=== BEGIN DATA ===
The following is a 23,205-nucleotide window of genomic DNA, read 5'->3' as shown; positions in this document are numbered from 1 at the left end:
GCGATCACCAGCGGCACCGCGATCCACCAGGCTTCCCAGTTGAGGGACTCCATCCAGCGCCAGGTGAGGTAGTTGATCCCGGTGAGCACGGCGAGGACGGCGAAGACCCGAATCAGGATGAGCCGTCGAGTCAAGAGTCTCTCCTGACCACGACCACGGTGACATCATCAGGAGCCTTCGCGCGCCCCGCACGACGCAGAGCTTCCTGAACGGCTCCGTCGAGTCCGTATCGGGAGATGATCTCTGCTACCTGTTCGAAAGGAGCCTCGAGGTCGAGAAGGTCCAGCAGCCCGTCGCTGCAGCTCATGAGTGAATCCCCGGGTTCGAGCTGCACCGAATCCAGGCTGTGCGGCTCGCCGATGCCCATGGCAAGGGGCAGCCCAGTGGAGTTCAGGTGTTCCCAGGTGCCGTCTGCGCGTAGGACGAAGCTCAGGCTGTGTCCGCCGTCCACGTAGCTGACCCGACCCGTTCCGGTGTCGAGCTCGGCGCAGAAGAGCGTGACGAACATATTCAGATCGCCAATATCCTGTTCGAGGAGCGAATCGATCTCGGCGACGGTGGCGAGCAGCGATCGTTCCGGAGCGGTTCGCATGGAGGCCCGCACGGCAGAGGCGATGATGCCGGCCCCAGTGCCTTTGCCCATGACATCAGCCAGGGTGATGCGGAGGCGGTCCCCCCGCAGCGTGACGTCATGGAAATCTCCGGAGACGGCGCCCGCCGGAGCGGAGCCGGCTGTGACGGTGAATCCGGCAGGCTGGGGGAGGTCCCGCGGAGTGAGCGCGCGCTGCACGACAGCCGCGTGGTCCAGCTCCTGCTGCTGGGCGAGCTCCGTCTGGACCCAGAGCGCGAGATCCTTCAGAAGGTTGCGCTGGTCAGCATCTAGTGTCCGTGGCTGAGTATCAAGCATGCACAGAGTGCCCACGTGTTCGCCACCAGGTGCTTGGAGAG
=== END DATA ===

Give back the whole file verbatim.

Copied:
The following is a 23,205-nucleotide window of genomic DNA, read 5'->3' as shown; positions in this document are numbered from 1 at the left end:
GCGATCACCAGCGGCACCGCGATCCACCAGGCTTCCCAGTTGAGGGACTCCATCCAGCGCCAGGTGAGGTAGTTGATCCCGGTGAGCACGGCGAGGACGGCGAAGACCCGAATCAGGATGAGCCGTCGAGTCAAGAGTCTCTCCTGACCACGACCACGGTGACATCATCAGGAGCCTTCGCGCGCCCCGCACGACGCAGAGCTTCCTGAACGGCTCCGTCGAGTCCGTATCGGGAGATGATCTCTGCTACCTGTTCGAAAGGAGCCTCGAGGTCGAGAAGGTCCAGCAGCCCGTCGCTGCAGCTCATGAGTGAATCCCCGGGTTCGAGCTGCACCGAATCCAGGCTGTGCGGCTCGCCGATGCCCATGGCAAGGGGCAGCCCAGTGGAGTTCAGGTGTTCCCAGGTGCCGTCTGCGCGTAGGACGAAGCTCAGGCTGTGTCCGCCGTCCACGTAGCTGACCCGACCCGTTCCGGTGTCGAGCTCGGCGCAGAAGAGCGTGACGAACATATTCAGATCGCCAATATCCTGTTCGAGGAGCGAATCGATCTCGGCGACGGTGGCGAGCAGCGATCGTTCCGGAGCGGTTCGCATGGAGGCCCGCACGGCAGAGGCGATGATGCCGGCCCCAGTGCCTTTGCCCATGACATCAGCCAGGGTGATGCGGAGGCGGTCCCCCCGCAGCGTGACGTCATGGAAATCTCCGGAGACGGCGCCCGCCGGAGCGGAGCCGGCTGTGACGGTGAATCCGGCAGGCTGGGGGAGGTCCCGCGGAGTGAGCGCGCGCTGCACGACAGCCGCGTGGTCCAGCTCCTGCTGCTGGGCGAGCTCCGTCTGGACCCAGAGCGCGAGATCCTTCAGAAGGTTGCGCTGGTCAGCATCTAGTGTCCGTGGCTGAGTATCAAGCATGCACAGAGTGCCCACGTGTTCGCCACCAGGTGCTTGGAGAG